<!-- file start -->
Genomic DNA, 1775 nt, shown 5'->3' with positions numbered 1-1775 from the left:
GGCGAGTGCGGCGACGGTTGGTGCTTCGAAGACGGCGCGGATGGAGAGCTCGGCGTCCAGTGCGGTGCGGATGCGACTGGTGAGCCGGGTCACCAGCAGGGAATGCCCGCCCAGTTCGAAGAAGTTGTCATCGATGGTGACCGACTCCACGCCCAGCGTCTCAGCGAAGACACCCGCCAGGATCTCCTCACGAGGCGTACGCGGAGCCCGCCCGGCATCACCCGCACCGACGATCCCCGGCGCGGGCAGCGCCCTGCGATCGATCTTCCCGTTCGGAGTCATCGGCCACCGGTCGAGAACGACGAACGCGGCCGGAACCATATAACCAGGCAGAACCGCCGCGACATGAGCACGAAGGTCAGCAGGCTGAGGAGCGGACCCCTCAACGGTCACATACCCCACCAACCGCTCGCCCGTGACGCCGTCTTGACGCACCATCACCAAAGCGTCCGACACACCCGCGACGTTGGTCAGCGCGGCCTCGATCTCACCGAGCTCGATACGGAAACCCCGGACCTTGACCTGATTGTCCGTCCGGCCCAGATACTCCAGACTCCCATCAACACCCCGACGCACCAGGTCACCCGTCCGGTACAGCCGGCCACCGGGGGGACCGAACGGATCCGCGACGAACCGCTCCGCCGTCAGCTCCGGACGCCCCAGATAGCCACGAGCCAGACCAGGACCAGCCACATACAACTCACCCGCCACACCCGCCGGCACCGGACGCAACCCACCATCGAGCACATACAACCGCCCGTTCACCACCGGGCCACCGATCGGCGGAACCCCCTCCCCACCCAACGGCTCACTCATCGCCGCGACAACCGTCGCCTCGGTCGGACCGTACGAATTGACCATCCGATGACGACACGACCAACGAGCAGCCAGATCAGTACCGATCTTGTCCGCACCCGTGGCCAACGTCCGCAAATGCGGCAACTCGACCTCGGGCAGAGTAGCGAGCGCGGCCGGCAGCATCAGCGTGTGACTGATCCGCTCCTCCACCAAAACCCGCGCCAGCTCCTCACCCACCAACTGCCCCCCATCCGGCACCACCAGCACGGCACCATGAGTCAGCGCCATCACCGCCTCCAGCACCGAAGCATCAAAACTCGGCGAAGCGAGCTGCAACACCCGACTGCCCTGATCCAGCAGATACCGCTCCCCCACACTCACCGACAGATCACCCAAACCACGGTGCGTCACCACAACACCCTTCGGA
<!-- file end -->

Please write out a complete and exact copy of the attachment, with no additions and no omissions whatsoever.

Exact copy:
Genomic DNA, 1775 nt, shown 5'->3' with positions numbered 1-1775 from the left:
GGCGAGTGCGGCGACGGTTGGTGCTTCGAAGACGGCGCGGATGGAGAGCTCGGCGTCCAGTGCGGTGCGGATGCGACTGGTGAGCCGGGTCACCAGCAGGGAATGCCCGCCCAGTTCGAAGAAGTTGTCATCGATGGTGACCGACTCCACGCCCAGCGTCTCAGCGAAGACACCCGCCAGGATCTCCTCACGAGGCGTACGCGGAGCCCGCCCGGCATCACCCGCACCGACGATCCCCGGCGCGGGCAGCGCCCTGCGATCGATCTTCCCGTTCGGAGTCATCGGCCACCGGTCGAGAACGACGAACGCGGCCGGAACCATATAACCAGGCAGAACCGCCGCGACATGAGCACGAAGGTCAGCAGGCTGAGGAGCGGACCCCTCAACGGTCACATACCCCACCAACCGCTCGCCCGTGACGCCGTCTTGACGCACCATCACCAAAGCGTCCGACACACCCGCGACGTTGGTCAGCGCGGCCTCGATCTCACCGAGCTCGATACGGAAACCCCGGACCTTGACCTGATTGTCCGTCCGGCCCAGATACTCCAGACTCCCATCAACACCCCGACGCACCAGGTCACCCGTCCGGTACAGCCGGCCACCGGGGGGACCGAACGGATCCGCGACGAACCGCTCCGCCGTCAGCTCCGGACGCCCCAGATAGCCACGAGCCAGACCAGGACCAGCCACATACAACTCACCCGCCACACCCGCCGGCACCGGACGCAACCCACCATCGAGCACATACAACCGCCCGTTCACCACCGGGCCACCGATCGGCGGAACCCCCTCCCCACCCAACGGCTCACTCATCGCCGCGACAACCGTCGCCTCGGTCGGACCGTACGAATTGACCATCCGATGACGACACGACCAACGAGCAGCCAGATCAGTACCGATCTTGTCCGCACCCGTGGCCAACGTCCGCAAATGCGGCAACTCGACCTCGGGCAGAGTAGCGAGCGCGGCCGGCAGCATCAGCGTGTGACTGATCCGCTCCTCCACCAAAACCCGCGCCAGCTCCTCACCCACCAACTGCCCCCCATCCGGCACCACCAGCACGGCACCATGAGTCAGCGCCATCACCGCCTCCAGCACCGAAGCATCAAAACTCGGCGAAGCGAGCTGCAACACCCGACTGCCCTGATCCAGCAGATACCGCTCCCCCACACTCACCGACAGATCACCCAAACCACGGTGCGTCACCACAACACCCTTCGGA